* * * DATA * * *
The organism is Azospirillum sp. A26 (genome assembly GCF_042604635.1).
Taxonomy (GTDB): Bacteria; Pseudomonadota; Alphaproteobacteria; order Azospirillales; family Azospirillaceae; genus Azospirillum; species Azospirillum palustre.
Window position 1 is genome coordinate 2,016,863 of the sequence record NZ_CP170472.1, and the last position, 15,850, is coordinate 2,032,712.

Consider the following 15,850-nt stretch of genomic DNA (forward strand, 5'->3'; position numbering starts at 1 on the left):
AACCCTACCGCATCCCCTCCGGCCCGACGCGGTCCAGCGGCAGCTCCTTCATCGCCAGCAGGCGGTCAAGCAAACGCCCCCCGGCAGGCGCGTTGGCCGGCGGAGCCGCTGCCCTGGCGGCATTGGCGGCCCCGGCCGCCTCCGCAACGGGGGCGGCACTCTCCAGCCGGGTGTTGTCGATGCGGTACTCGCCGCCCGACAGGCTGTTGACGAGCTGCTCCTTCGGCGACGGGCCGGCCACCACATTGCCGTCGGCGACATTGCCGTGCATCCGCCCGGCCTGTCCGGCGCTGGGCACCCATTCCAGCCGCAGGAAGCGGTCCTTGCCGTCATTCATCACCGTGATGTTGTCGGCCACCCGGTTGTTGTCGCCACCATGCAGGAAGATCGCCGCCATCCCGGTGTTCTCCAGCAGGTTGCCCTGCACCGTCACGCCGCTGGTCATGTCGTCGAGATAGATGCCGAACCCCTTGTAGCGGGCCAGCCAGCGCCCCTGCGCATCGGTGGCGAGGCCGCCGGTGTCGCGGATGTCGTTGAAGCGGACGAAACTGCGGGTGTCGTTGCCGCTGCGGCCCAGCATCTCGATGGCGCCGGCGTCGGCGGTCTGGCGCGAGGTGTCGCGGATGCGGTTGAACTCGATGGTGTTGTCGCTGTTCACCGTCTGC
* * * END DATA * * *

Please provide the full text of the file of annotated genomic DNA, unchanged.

The organism is Azospirillum sp. A26 (genome assembly GCF_042604635.1).
Taxonomy (GTDB): Bacteria; Pseudomonadota; Alphaproteobacteria; order Azospirillales; family Azospirillaceae; genus Azospirillum; species Azospirillum palustre.
Window position 1 is genome coordinate 2,016,863 of the sequence record NZ_CP170472.1, and the last position, 15,850, is coordinate 2,032,712.

Consider the following 15,850-nt stretch of genomic DNA (forward strand, 5'->3'; position numbering starts at 1 on the left):
AACCCTACCGCATCCCCTCCGGCCCGACGCGGTCCAGCGGCAGCTCCTTCATCGCCAGCAGGCGGTCAAGCAAACGCCCCCCGGCAGGCGCGTTGGCCGGCGGAGCCGCTGCCCTGGCGGCATTGGCGGCCCCGGCCGCCTCCGCAACGGGGGCGGCACTCTCCAGCCGGGTGTTGTCGATGCGGTACTCGCCGCCCGACAGGCTGTTGACGAGCTGCTCCTTCGGCGACGGGCCGGCCACCACATTGCCGTCGGCGACATTGCCGTGCATCCGCCCGGCCTGTCCGGCGCTGGGCACCCATTCCAGCCGCAGGAAGCGGTCCTTGCCGTCATTCATCACCGTGATGTTGTCGGCCACCCGGTTGTTGTCGCCACCATGCAGGAAGATCGCCGCCATCCCGGTGTTCTCCAGCAGGTTGCCCTGCACCGTCACGCCGCTGGTCATGTCGTCGAGATAGATGCCGAACCCCTTGTAGCGGGCCAGCCAGCGCCCCTGCGCATCGGTGGCGAGGCCGCCGGTGTCGCGGATGTCGTTGAAGCGGACGAAACTGCGGGTGTCGTTGCCGCTGCGGCCCAGCATCTCGATGGCGCCGGCGTCGGCGGTCTGGCGCGAGGTGTCGCGGATGCGGTTGAACTCGATGGTGTTGTCGCTGTTCACCGTCTGC